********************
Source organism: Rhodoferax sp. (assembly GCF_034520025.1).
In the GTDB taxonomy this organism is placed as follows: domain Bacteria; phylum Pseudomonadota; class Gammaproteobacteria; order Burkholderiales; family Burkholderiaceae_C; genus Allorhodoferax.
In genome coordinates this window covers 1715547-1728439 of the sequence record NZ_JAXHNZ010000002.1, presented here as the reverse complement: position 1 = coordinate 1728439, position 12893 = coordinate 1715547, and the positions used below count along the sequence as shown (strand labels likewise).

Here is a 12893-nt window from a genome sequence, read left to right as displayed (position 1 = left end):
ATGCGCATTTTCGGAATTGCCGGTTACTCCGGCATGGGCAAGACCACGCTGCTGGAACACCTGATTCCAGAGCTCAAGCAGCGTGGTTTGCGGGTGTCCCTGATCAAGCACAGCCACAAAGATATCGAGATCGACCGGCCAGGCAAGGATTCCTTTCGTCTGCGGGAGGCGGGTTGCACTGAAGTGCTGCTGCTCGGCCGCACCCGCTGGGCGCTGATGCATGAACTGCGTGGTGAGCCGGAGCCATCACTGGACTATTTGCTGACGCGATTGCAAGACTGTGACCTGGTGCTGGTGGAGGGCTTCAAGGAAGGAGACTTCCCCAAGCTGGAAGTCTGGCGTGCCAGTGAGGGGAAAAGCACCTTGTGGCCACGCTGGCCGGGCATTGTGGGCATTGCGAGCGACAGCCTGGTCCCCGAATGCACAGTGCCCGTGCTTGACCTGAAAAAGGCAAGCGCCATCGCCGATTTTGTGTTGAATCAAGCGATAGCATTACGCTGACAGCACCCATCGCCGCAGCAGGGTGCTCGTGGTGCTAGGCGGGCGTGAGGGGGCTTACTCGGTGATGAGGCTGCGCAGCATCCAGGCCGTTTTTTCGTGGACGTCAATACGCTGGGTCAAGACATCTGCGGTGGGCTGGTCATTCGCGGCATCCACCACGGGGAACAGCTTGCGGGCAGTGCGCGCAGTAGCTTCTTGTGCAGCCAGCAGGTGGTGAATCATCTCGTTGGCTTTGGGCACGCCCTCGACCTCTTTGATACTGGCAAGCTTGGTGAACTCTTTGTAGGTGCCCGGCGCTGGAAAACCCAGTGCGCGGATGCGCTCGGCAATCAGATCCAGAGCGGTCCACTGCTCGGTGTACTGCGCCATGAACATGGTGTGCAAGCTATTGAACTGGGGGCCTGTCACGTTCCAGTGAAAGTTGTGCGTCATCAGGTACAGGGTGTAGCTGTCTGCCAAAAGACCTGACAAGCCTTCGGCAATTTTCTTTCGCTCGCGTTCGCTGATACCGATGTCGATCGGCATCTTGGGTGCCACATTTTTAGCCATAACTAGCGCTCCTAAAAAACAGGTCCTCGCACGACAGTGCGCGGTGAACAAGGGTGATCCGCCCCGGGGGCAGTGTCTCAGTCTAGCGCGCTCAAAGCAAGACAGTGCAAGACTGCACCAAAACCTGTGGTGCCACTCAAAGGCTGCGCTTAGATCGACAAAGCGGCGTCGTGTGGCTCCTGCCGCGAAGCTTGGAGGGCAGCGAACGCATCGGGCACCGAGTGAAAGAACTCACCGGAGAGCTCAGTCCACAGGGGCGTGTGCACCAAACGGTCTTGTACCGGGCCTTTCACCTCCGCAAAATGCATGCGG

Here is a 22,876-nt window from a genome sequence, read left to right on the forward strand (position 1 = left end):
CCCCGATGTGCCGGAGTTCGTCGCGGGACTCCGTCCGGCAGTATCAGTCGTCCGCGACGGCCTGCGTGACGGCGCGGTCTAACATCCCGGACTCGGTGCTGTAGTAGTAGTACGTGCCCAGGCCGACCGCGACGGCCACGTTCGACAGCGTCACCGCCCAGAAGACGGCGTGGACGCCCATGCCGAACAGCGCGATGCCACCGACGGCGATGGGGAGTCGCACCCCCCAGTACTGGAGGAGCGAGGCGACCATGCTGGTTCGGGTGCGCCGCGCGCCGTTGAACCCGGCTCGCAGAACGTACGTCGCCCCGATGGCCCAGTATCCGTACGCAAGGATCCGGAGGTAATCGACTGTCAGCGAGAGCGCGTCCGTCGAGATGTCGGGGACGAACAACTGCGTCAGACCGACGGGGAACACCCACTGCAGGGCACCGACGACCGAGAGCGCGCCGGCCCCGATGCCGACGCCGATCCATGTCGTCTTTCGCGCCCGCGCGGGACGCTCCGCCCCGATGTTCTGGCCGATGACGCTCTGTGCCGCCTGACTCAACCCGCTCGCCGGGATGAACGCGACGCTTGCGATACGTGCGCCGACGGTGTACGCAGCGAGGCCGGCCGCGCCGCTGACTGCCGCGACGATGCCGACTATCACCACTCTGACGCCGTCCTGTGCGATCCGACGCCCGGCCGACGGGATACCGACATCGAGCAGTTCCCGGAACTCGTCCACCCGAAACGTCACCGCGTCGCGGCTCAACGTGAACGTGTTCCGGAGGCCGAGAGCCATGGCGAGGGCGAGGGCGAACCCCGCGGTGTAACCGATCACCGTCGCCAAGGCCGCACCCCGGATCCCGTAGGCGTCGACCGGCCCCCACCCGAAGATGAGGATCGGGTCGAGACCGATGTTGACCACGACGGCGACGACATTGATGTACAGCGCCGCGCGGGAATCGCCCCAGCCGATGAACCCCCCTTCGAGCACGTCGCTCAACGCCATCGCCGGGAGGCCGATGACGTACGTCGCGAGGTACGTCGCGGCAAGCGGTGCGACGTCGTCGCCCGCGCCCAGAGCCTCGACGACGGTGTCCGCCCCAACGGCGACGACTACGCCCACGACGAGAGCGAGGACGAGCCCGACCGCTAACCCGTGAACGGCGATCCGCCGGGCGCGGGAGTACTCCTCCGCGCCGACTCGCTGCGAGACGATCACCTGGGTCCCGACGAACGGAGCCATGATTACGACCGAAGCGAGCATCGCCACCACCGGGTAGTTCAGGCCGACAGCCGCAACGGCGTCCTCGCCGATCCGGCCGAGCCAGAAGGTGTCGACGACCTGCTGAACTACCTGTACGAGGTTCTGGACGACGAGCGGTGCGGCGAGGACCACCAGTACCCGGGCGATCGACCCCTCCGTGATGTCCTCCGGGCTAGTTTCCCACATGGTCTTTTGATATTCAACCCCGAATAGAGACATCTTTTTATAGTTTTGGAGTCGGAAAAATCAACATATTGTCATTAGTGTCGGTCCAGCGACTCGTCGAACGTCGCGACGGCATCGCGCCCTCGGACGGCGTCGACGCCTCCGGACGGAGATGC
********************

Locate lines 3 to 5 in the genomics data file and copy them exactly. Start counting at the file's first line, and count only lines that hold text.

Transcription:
In genome coordinates this window covers 1715547-1728439 of the sequence record NZ_JAXHNZ010000002.1, presented here as the reverse complement: position 1 = coordinate 1728439, position 12893 = coordinate 1715547, and the positions used below count along the sequence as shown (strand labels likewise).

Here is a 12893-nt window from a genome sequence, read left to right as displayed (position 1 = left end):
ATGCGCATTTTCGGAATTGCCGGTTACTCCGGCATGGGCAAGACCACGCTGCTGGAACACCTGATTCCAGAGCTCAAGCAGCGTGGTTTGCGGGTGTCCCTGATCAAGCACAGCCACAAAGATATCGAGATCGACCGGCCAGGCAAGGATTCCTTTCGTCTGCGGGAGGCGGGTTGCACTGAAGTGCTGCTGCTCGGCCGCACCCGCTGGGCGCTGATGCATGAACTGCGTGGTGAGCCGGAGCCATCACTGGACTATTTGCTGACGCGATTGCAAGACTGTGACCTGGTGCTGGTGGAGGGCTTCAAGGAAGGAGACTTCCCCAAGCTGGAAGTCTGGCGTGCCAGTGAGGGGAAAAGCACCTTGTGGCCACGCTGGCCGGGCATTGTGGGCATTGCGAGCGACAGCCTGGTCCCCGAATGCACAGTGCCCGTGCTTGACCTGAAAAAGGCAAGCGCCATCGCCGATTTTGTGTTGAATCAAGCGATAGCATTACGCTGACAGCACCCATCGCCGCAGCAGGGTGCTCGTGGTGCTAGGCGGGCGTGAGGGGGCTTACTCGGTGATGAGGCTGCGCAGCATCCAGGCCGTTTTTTCGTGGACGTCAATACGCTGGGTCAAGACATCTGCGGTGGGCTGGTCATTCGCGGCATCCACCACGGGGAACAGCTTGCGGGCAGTGCGCGCAGTAGCTTCTTGTGCAGCCAGCAGGTGGTGAATCATCTCGTTGGCTTTGGGCACGCCCTCGACCTCTTTGATACTGGCAAGCTTGGTGAACTCTTTGTAGGTGCCCGGCGCTGGAAAACCCAGTGCGCGGATGCGCTCGGCAATCAGATCCAGAGCGGTCCACTGCTCGGTGTACTGCGCCATGAACATGGTGTGCAAGCTATTGAACTGGGGGCCTGTCACGTTCCAGTGAAAGTTGTGCGTCATCAGGTACAGGGTGTAGCTGTCTGCCAAAAGACCTGACAAGCCTTCGGCAATTTTCTTTCGCTCGCGTTCGCTGATACCGATGTCGATCGGCATCTTGGGTGCCACATTTTTAGCCATAACTAGCGCTCCTAAAAAACAGGTCCTCGCACGACAGTGCGCGGTGAACAAGGGTGATCCGCCCCGGGGGCAGTGTCTCAGTCTAGCGCGCTCAAAGCAAGACAGTGCAAGACTGCACCAAAACCTGTGGTGCCACTCAAAGGCTGCGCTTAGATCGACAAAGCGGCGTCGTGTGGCTCCTGCCGCGAAGCTTGGAGGGCAGCGAACGCATCGGGCACCGAGTGAAAGAACTCACCGGAGAGCTCAGTCCACAGGGGCGTGTGCACCAAACGGTCTTGTACCGGGCCTTTCACCTCCGCAAAATGCATGCGG